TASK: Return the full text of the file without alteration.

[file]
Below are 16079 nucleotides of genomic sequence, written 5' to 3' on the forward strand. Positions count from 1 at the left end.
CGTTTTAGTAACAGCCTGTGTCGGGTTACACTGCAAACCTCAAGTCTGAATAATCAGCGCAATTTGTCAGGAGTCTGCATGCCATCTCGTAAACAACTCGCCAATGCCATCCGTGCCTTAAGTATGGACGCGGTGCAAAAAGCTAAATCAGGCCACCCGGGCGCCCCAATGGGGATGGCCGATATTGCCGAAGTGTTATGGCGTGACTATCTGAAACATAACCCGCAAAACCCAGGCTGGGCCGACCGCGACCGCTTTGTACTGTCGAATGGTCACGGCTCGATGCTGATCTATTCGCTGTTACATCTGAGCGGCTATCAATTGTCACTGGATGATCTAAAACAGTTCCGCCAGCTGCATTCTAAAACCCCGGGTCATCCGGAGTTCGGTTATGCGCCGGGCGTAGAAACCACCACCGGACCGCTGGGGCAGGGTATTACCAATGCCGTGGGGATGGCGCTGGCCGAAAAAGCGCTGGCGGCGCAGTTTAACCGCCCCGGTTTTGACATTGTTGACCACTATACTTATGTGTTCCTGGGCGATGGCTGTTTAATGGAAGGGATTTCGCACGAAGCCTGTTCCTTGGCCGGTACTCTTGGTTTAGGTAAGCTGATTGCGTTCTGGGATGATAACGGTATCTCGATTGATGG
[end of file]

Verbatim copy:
Below are 16079 nucleotides of genomic sequence, written 5' to 3' on the forward strand. Positions count from 1 at the left end.
CGTTTTAGTAACAGCCTGTGTCGGGTTACACTGCAAACCTCAAGTCTGAATAATCAGCGCAATTTGTCAGGAGTCTGCATGCCATCTCGTAAACAACTCGCCAATGCCATCCGTGCCTTAAGTATGGACGCGGTGCAAAAAGCTAAATCAGGCCACCCGGGCGCCCCAATGGGGATGGCCGATATTGCCGAAGTGTTATGGCGTGACTATCTGAAACATAACCCGCAAAACCCAGGCTGGGCCGACCGCGACCGCTTTGTACTGTCGAATGGTCACGGCTCGATGCTGATCTATTCGCTGTTACATCTGAGCGGCTATCAATTGTCACTGGATGATCTAAAACAGTTCCGCCAGCTGCATTCTAAAACCCCGGGTCATCCGGAGTTCGGTTATGCGCCGGGCGTAGAAACCACCACCGGACCGCTGGGGCAGGGTATTACCAATGCCGTGGGGATGGCGCTGGCCGAAAAAGCGCTGGCGGCGCAGTTTAACCGCCCCGGTTTTGACATTGTTGACCACTATACTTATGTGTTCCTGGGCGATGGCTGTTTAATGGAAGGGATTTCGCACGAAGCCTGTTCCTTGGCCGGTACTCTTGGTTTAGGTAAGCTGATTGCGTTCTGGGATGATAACGGTATCTCGATTGATGG